Jetlag can be brutal. Last week I spoke on a Containers and Virtualization industry panel at Cloud Expo Europe in London and was quoted in Tech Week Europe.

Clearly I ramble a bit when I haven’t had enough sleep!

The point of this (brief) blog post is to clarify the quote and let those of you who’ve reached out to me regarding the quote know a bit more about my thoughts on this.
“What I think is the case in a VM is that the operating systems themselves which are within the VMs tend to have been in place for a while, they’re big and heavy and take space, but part of that heaviness is some experience with security, and it takes place on that OS level.”


I’ve been interested in security since the early 90’s when I was part of the engineering team working on the 3DES systems built into Windows. From that time and my subsequent experience I think there are two macro-level observations that are universally true about these technologies:

  • Maturity matters. Products that have been hardened by exposure to attack are uniformly better than those which are unproven. Security is often a game of whac-a-mole with improvements coming incrementally as attacks and vulnerabilities evolve over time. If your product/system/toolset hasn’t been hardened by time and exposure, it’s probably got a hole you don’t know about. Engineers are the same way – if they’re not experienced thinking about attack vectors and vulnerabilities, they’re probably not going to do a great job, no matter how smart they might be.
  • Security means constant change. The same ever-changing security environment requires technologies that can change and morph to meet new attack vectors, quickly. Rapid patching and repairs are key. Products (and engineering teams) that don’t evolve will eventually lose the security race.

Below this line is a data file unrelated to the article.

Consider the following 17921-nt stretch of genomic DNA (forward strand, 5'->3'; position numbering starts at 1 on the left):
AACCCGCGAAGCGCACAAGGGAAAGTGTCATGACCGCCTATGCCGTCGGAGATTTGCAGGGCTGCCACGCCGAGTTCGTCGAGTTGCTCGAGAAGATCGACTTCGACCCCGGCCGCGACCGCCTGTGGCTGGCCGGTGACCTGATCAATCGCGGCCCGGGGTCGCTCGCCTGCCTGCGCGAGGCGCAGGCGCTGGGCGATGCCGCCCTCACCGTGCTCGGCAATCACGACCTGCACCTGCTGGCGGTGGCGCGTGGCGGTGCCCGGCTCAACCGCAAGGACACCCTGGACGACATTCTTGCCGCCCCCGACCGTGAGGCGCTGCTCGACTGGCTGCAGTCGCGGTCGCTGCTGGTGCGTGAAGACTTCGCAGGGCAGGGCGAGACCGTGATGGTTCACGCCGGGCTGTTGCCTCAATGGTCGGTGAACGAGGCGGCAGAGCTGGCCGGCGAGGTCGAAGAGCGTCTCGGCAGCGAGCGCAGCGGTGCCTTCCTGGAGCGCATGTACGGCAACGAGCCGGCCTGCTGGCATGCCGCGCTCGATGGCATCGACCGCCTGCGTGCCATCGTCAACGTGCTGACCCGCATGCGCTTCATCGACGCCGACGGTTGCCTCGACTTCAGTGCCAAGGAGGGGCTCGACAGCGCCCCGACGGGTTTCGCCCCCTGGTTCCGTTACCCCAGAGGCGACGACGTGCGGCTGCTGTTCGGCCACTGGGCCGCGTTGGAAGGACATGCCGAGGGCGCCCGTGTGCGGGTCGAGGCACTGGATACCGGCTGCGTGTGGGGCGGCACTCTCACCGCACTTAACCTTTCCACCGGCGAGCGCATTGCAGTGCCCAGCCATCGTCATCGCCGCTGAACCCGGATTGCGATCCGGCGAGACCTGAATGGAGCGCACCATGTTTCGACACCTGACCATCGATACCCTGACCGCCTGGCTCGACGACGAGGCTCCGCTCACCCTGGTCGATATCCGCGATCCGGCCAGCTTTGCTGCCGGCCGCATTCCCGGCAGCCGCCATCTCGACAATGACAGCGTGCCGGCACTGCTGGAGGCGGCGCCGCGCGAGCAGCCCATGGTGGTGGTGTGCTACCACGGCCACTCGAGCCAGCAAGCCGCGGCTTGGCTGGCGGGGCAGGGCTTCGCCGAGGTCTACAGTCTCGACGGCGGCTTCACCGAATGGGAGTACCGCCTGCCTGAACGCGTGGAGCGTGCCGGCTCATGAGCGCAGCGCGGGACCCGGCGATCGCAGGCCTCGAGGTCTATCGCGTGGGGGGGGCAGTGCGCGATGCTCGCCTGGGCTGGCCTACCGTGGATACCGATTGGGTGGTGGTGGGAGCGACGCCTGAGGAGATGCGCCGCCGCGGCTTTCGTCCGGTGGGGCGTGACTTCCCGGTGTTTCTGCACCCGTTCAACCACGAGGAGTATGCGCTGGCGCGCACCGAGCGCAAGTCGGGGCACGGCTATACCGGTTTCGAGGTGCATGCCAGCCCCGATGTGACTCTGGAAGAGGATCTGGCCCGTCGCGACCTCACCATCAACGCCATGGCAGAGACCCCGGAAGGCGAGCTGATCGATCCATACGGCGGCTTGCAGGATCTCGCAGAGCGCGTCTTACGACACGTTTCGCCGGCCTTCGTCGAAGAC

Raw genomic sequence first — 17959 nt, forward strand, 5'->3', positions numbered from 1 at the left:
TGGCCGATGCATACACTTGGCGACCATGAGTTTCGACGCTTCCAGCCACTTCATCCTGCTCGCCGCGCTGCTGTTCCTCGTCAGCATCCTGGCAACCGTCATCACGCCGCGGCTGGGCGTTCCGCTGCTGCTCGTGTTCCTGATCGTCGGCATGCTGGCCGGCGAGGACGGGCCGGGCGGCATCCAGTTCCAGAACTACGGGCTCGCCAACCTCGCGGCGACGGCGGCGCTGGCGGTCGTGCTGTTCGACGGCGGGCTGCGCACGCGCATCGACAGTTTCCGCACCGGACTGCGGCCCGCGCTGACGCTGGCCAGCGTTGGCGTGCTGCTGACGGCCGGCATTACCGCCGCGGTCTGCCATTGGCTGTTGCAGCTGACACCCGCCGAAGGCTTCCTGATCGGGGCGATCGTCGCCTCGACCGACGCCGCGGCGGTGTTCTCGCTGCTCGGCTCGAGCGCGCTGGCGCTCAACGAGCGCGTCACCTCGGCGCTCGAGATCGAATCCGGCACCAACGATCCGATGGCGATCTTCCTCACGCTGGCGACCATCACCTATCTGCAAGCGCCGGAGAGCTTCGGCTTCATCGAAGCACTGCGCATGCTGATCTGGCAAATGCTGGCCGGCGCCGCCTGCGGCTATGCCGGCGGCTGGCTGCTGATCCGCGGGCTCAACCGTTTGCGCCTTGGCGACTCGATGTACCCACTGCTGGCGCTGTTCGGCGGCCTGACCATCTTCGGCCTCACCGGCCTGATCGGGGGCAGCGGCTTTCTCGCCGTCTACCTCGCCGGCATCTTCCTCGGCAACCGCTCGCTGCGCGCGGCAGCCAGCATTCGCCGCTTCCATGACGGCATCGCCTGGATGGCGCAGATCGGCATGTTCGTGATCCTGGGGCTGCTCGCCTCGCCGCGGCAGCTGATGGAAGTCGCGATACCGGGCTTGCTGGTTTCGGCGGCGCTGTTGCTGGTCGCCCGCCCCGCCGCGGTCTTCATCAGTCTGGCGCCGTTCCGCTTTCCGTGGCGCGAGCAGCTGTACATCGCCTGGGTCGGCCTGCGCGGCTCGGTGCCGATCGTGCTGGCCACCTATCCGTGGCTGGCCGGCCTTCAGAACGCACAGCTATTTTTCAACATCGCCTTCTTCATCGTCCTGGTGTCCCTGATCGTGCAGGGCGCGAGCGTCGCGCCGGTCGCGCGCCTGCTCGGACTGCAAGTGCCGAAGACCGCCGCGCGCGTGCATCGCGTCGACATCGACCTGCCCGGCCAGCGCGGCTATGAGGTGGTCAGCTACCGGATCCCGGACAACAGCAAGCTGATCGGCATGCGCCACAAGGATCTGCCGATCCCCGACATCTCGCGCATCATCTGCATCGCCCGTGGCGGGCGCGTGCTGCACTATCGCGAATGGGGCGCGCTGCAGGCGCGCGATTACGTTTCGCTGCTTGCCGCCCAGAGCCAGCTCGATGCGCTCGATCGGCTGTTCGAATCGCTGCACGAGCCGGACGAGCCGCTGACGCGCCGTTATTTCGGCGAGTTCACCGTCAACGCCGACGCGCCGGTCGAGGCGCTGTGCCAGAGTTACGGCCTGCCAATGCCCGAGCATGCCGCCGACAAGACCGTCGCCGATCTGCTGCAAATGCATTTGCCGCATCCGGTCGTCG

It’s the first of these two items that cause me concern when it comes to containers. As an emerging technology, I don’t believe containers have had enough exposure, aren’t mature enough to know how secure they are. I’m not claiming they’re insecure, just that I don’t trust security when I don’t have a historical record to consult when evaluating it.

By the way, you can read more on this topic if you’re interested at:

shieldWhen developing in a more traditional environment, with a “thick runtime” OS, engineers can often leverage the OS’s security sophistication and the experience of years of exposure. But containers don’t necessarily inherit the security capabilities of a mature OS. If an engineer doesn’t keep this aspect top-of-mind (and doesn’t have experience with security in general) then problems are likely to arise.

But containers have the possibility to be more secure and more mature than a heavy OS environment because of aspect #2 – they can evolve more quickly. Monolithic operating systems take months or years to revise while container tech can evolve much more quickly. Also, a solid, mature security micro-service model might deliver considerable benefits. Developing for a container world will, however, require engineers to be familiar with security, the container aspects of security, and how to include them in their projects. Not every engineer will rise to the occasion.

So, I’m actually cautiously optimistic about container security. I think the future of our world includes containers, other slim runtime environments, and heavy OS’s all together for the foreseeable future. And I think that’s good for everyone – and good for security in the long run.